Dr Allahverdian talked about another Armenian heroine and tragic female figure crystallised in Queen Parandzem. This character is masterfully portrayed in the novel “Samuel” by Raffi as well as in “King Pap” by Stepan Zorian. Parandzem was the wife of Arshak the Second, King of Armenia, who was treacherously captured and later murdered by Shahpour, the Sassanid king. After his arrest in Persia, his wife Parandzem, led a resistance against the Persian invasion for a long time but eventually was forced to surrender and she heroically faced her death. It was not made clear, though, if this character had also been portrayed by Armenian historiographers in their works in the old period.

For a number of times the speaker emphasised that talking about the heroic and tragic image of women in the Armenian literature is due to the harshness of the realities of Armenian history. This history is marked by numerous encounters with critical situations when Armenians were massacred and their homeland destroyed or they had to resort to fight until facing tragic deaths.

Coming to the medieval period of Armenian literature, the speaker began by Grigor Narekatzi. According to some experts he had ushered the renaissance of Armenian culture at least 3 centuries before the advent of European renaissance. This is, of course, a disputable argument. However, the fact is that Naraketzi was the first in Armenian literature who in his poems takes the daring step of referring to St Mary as a woman, attributing physical beauty to her in a direct way and not as a Saint. However, as a clergyman, Naraketzi was clever enough to end his poem by some cautious words: “We cannot come close to this image and touch her as she is a Saint. We can only worship her and touch the power of God within her.” Dr Allahverdian ended this section of her lecture by reading a few lines from the poem to give a flavour of what she was talking about.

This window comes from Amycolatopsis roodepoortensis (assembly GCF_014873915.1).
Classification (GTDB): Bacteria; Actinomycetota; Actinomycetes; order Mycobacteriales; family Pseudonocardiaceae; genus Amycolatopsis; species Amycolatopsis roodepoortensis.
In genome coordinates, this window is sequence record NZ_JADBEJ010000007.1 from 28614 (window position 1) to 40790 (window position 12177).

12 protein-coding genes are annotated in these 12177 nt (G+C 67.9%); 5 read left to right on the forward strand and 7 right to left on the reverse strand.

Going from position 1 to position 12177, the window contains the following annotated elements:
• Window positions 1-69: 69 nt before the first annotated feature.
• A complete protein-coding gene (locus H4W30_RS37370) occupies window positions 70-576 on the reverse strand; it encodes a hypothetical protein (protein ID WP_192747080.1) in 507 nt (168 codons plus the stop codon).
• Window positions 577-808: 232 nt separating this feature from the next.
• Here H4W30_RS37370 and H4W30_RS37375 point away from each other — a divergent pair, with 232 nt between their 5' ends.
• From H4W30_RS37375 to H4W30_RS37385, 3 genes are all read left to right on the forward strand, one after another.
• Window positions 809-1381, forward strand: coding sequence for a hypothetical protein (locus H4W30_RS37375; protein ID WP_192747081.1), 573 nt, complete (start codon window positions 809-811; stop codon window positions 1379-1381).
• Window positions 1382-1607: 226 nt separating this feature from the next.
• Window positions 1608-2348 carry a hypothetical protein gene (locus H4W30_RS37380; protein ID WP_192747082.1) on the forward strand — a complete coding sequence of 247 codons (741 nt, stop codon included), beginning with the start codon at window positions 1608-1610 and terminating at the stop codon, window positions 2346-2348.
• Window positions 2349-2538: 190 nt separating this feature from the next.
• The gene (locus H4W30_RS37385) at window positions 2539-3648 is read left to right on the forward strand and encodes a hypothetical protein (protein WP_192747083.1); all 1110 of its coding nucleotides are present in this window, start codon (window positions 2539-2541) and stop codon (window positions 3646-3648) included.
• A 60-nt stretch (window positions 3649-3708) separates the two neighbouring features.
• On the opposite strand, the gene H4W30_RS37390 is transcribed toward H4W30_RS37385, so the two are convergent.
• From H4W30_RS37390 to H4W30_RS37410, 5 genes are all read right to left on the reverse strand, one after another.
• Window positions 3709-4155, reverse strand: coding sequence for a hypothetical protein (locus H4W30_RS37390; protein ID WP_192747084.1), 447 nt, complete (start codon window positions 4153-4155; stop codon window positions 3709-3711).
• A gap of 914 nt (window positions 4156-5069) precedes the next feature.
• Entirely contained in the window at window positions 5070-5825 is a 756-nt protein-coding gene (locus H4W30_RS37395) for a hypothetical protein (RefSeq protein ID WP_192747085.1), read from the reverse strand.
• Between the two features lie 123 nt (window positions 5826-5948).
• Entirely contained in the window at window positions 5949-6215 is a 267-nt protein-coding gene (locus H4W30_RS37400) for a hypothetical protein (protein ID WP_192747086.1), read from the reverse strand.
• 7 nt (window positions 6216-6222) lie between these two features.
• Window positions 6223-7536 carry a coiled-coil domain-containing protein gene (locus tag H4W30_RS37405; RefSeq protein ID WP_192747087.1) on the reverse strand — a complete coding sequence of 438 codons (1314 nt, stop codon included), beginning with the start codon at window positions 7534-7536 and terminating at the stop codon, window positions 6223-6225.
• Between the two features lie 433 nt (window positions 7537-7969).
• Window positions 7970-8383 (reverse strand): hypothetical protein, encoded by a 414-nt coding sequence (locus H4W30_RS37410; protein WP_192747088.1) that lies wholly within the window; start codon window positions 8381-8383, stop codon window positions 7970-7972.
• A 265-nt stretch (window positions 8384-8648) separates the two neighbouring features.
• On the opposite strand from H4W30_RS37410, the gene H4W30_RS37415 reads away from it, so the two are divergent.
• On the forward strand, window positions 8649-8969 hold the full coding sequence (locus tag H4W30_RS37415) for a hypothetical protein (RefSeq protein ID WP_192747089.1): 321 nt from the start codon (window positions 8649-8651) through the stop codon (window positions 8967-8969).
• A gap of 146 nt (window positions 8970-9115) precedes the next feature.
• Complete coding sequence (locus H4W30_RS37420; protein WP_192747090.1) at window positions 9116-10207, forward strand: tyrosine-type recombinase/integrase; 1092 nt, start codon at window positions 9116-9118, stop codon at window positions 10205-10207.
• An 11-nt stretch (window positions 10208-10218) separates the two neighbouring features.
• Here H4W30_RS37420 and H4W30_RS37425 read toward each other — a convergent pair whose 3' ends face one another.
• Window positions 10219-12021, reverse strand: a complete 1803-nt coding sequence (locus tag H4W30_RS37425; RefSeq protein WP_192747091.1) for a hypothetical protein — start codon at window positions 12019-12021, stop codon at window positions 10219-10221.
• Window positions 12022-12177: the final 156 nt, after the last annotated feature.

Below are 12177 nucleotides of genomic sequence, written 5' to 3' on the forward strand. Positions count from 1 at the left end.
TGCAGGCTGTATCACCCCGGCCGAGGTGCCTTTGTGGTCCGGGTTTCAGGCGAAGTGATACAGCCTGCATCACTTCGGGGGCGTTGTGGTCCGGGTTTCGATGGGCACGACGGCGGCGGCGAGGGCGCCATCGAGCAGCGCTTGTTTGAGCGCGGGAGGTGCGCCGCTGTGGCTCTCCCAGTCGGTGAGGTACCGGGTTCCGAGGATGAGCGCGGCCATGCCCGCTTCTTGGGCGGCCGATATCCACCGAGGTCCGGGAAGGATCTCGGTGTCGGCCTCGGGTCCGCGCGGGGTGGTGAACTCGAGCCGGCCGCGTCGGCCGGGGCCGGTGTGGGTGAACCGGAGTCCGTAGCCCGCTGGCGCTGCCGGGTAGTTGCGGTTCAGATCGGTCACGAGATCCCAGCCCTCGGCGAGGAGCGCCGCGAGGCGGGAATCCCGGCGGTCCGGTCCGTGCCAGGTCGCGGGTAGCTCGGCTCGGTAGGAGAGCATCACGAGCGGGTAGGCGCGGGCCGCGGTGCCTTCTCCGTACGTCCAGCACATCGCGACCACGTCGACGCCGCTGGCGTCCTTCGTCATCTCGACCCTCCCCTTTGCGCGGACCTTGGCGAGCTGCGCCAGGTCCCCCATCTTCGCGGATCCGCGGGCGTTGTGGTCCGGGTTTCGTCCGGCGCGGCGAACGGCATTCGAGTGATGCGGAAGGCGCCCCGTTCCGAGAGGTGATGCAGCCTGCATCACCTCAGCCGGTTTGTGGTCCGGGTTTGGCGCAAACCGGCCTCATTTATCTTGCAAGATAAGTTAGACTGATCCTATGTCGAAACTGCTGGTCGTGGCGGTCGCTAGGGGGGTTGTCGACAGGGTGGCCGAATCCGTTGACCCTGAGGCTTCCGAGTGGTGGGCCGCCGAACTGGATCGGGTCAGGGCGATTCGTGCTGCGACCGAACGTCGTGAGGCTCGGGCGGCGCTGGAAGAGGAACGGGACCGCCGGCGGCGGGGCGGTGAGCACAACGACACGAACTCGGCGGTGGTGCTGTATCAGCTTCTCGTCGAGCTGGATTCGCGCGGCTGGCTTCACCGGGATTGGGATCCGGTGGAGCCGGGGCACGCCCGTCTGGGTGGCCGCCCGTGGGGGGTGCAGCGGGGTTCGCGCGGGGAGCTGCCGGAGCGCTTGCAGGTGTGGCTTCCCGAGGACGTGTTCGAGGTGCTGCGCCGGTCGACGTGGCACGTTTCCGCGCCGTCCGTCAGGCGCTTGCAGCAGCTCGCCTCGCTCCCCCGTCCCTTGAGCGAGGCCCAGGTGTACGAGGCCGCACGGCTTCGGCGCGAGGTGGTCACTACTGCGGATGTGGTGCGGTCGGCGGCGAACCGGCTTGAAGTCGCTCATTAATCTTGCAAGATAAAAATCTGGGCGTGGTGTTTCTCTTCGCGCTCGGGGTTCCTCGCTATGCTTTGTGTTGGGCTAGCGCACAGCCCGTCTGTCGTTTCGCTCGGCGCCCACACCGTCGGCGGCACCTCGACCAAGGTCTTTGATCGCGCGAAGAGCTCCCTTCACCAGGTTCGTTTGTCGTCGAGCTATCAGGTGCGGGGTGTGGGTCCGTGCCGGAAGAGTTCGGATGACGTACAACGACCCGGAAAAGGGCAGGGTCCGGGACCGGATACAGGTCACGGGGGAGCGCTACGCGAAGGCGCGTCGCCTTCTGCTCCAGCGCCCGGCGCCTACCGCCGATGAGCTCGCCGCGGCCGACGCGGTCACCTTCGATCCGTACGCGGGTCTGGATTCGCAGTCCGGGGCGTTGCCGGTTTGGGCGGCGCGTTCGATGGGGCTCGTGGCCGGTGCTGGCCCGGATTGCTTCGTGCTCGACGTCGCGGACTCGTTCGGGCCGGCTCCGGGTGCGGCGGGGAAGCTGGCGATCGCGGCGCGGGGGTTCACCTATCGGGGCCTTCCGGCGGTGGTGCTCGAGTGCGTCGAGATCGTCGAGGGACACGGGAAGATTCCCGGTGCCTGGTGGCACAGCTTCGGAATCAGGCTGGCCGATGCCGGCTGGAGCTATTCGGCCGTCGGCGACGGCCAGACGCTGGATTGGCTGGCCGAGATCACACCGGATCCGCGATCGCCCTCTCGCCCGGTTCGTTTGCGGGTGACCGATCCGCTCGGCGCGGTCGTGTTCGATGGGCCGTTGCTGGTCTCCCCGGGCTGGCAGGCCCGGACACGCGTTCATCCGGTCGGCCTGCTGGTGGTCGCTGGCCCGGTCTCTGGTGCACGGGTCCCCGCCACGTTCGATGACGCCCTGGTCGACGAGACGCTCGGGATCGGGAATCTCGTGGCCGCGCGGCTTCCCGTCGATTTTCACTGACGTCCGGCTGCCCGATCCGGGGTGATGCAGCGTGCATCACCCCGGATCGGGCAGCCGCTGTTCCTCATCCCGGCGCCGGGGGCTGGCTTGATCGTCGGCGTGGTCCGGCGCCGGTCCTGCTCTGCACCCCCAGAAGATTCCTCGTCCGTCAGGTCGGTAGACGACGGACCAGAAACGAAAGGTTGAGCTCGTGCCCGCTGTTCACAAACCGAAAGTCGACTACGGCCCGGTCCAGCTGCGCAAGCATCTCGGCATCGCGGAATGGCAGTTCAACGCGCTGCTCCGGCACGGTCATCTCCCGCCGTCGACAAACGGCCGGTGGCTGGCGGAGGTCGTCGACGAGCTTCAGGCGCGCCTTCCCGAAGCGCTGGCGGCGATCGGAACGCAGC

Then we have Nerses Shnorhali in 12C portraying the image of Mother of Armenia in his book about the massacres of Armenian Christians in Yedesia. Based on this narrative we have a well-known and familiar image for Armenians. Mother Armenia is seated in the middle of a destroyed city mourning the death of her children, men and families. This is a visualisation of the catastrophy that befell the Armenian nation time and time again and which resulted in it becoming part of the nation’s subconscious. The culmination being the Armenian Genocide. This very image of Mother Armenia, after the emergence of Armenian armed resistance, was changed by holding a sword in her hand. This image is reconstructed in a huge statue at the top of a hill facing Yerevan.

The medieval period of Armenian literature is also marked by the oeuvres of Frik, Mikhitar Gosh and Konstantin Yerzinkatzi who enriched Armenian literature bringing it to the time of Sayad Nova at the end of this period. Again we have to bear in mind that in the medieval period the Armenian literature is still of mainly spiritual nature. It is in the new period of Armenian literature that we come across real images. The speaker, however, did not elaborate on Sayad Nova’s poetry.